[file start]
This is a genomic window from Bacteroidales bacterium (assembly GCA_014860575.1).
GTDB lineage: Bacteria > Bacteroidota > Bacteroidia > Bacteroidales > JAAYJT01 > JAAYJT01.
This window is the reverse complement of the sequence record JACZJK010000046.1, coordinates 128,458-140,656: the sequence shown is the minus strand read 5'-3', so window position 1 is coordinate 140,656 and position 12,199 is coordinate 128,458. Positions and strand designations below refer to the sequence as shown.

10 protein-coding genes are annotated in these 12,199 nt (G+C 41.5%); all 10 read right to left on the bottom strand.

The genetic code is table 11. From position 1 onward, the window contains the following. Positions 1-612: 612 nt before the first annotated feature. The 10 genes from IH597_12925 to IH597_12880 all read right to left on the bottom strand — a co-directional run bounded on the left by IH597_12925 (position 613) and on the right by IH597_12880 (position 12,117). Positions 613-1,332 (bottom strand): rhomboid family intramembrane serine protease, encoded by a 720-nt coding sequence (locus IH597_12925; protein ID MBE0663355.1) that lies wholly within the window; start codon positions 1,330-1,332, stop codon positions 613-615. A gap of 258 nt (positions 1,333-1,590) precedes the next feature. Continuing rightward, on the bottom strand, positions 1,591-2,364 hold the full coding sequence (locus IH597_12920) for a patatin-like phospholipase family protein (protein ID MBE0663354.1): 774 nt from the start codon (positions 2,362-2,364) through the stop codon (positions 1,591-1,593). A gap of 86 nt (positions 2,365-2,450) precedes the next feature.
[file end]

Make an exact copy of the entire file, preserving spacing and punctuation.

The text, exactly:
This is a genomic window from Bacteroidales bacterium (assembly GCA_014860575.1).
GTDB lineage: Bacteria > Bacteroidota > Bacteroidia > Bacteroidales > JAAYJT01 > JAAYJT01.
This window is the reverse complement of the sequence record JACZJK010000046.1, coordinates 128,458-140,656: the sequence shown is the minus strand read 5'-3', so window position 1 is coordinate 140,656 and position 12,199 is coordinate 128,458. Positions and strand designations below refer to the sequence as shown.

10 protein-coding genes are annotated in these 12,199 nt (G+C 41.5%); all 10 read right to left on the bottom strand.

The genetic code is table 11. From position 1 onward, the window contains the following. Positions 1-612: 612 nt before the first annotated feature. The 10 genes from IH597_12925 to IH597_12880 all read right to left on the bottom strand — a co-directional run bounded on the left by IH597_12925 (position 613) and on the right by IH597_12880 (position 12,117). Positions 613-1,332 (bottom strand): rhomboid family intramembrane serine protease, encoded by a 720-nt coding sequence (locus IH597_12925; protein ID MBE0663355.1) that lies wholly within the window; start codon positions 1,330-1,332, stop codon positions 613-615. A gap of 258 nt (positions 1,333-1,590) precedes the next feature. Continuing rightward, on the bottom strand, positions 1,591-2,364 hold the full coding sequence (locus IH597_12920) for a patatin-like phospholipase family protein (protein ID MBE0663354.1): 774 nt from the start codon (positions 2,362-2,364) through the stop codon (positions 1,591-1,593). A gap of 86 nt (positions 2,365-2,450) precedes the next feature.